Production of advanced biofuels made from algae could grow rapidly in the late 2020s, according to Synthetic Genomics, the biotech company that has formed a partnership with ExxonMobil to develop the fuel. The two companies said last week that by 2025 they were aiming to set up one or more demonstration plants to produce 10,000 barrels a day of diesel and jet fuel from genetically modified algae. Synthetic Genomics argues that scaling up production could be relatively quick.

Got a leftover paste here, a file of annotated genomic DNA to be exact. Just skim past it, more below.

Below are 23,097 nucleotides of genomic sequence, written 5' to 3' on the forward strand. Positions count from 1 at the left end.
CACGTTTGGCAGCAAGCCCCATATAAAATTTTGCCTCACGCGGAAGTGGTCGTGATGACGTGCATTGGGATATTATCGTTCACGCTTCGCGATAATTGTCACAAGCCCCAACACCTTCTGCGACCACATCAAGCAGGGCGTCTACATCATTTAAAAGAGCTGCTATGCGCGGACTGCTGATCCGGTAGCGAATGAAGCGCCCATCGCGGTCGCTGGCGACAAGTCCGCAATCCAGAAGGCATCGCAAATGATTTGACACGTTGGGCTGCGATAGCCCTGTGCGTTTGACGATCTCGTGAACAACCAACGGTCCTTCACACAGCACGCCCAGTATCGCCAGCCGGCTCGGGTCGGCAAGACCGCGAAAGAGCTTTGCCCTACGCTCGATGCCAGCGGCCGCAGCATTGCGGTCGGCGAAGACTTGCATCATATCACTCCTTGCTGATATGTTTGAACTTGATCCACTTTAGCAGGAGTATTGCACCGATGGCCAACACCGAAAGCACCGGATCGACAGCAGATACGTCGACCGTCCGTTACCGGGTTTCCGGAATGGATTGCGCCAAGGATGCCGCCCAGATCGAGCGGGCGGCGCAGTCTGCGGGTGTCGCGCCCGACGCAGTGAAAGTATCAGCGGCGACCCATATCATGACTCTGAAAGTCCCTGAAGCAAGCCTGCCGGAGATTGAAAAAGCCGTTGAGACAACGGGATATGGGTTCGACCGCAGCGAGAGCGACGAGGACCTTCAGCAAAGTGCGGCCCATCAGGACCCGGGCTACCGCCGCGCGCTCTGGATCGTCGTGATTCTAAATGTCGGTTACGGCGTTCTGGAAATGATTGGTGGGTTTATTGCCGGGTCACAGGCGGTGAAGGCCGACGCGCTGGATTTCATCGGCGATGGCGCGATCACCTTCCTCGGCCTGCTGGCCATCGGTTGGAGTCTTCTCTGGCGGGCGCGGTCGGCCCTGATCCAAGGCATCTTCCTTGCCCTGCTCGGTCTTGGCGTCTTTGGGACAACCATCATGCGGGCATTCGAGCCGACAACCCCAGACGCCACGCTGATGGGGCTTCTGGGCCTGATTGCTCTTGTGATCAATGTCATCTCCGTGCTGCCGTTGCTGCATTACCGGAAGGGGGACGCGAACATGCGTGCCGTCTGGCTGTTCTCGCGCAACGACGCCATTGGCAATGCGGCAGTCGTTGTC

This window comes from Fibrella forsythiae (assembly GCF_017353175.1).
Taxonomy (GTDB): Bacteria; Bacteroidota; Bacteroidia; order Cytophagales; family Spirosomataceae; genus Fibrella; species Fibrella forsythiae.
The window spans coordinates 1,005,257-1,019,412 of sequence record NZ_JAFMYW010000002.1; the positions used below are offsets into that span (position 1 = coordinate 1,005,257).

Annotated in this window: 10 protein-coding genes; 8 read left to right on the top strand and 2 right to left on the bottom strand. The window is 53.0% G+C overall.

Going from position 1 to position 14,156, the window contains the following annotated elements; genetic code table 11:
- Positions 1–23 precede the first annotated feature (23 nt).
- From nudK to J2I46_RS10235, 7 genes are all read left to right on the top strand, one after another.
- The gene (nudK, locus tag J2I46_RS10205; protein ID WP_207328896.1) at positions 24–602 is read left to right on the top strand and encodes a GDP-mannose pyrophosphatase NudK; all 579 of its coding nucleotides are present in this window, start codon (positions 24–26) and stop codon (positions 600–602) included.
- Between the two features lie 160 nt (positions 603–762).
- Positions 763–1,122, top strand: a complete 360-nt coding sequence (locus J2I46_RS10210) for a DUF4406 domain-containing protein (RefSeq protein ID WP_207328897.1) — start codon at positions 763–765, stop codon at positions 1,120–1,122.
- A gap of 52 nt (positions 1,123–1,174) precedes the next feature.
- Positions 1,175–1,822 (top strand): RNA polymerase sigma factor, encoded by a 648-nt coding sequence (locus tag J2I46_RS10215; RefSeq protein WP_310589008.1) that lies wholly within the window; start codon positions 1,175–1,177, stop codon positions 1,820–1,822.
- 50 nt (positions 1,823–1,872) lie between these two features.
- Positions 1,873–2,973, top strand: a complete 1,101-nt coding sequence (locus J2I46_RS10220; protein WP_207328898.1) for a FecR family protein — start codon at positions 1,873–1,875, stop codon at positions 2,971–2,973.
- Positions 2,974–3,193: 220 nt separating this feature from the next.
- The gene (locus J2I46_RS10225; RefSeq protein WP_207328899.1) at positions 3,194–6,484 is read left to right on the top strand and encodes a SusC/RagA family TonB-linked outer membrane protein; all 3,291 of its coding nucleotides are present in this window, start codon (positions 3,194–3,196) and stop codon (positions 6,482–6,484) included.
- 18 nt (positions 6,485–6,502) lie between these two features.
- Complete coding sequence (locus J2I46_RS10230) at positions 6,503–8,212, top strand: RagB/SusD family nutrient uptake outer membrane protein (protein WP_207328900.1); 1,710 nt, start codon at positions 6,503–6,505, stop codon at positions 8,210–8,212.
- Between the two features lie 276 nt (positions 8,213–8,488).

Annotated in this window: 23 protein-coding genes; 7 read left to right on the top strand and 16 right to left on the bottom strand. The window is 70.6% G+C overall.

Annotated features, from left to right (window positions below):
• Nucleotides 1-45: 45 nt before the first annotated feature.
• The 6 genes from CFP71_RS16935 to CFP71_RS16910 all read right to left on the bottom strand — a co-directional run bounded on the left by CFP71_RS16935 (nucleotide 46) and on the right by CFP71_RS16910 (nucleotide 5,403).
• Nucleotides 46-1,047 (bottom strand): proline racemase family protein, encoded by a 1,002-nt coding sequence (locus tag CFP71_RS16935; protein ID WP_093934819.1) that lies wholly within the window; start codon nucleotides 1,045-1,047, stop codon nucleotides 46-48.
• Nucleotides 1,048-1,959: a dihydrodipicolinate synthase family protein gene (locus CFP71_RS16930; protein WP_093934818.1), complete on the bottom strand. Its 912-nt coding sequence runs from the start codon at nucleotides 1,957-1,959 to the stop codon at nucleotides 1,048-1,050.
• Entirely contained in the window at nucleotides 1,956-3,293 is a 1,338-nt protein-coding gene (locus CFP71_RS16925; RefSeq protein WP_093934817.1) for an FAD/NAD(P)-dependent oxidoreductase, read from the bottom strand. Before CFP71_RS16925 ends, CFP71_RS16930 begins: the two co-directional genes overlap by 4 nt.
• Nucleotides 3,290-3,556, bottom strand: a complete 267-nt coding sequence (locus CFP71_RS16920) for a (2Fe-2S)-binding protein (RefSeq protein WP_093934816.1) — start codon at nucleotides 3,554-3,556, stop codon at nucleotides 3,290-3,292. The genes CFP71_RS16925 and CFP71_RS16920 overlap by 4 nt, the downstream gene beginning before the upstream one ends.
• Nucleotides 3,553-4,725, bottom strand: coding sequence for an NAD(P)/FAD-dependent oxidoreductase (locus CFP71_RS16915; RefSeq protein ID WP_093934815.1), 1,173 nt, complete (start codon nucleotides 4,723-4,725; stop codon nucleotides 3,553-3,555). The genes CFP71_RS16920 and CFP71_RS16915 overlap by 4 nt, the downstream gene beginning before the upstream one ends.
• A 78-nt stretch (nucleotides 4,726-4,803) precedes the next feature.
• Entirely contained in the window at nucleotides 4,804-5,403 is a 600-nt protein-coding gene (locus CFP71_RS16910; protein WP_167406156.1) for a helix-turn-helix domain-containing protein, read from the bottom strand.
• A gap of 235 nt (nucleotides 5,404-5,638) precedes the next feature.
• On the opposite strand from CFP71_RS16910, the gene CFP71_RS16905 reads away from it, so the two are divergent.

The aim is to produce biofuels that will be cost competitive with conventional oil-based fuels at crude prices of about $60 to $65 a barrel.  Oliver Fetzer, chief executive of Synthetic Genomics, said: “Once we’re past 2025 if our trajectory stays on track, there’s no reason why we would not be able to scale up quickly.” The two companies said there were still many technical challenges to overcome before large-scale production was possible, but they can see a “pathway” to make algae-based fuel a commercial reality. They believe their products could be the first such advanced biofuels to go into large-scale production. Exxon started working with Synthetic Genomics, founded by genome research pioneer Craig Venter, in 2009. Its aim was to develop gene editing on algae to make them produce versions of diesel and jet fuel while avoiding the problems of traditional biofuels, in particular the competition with food production.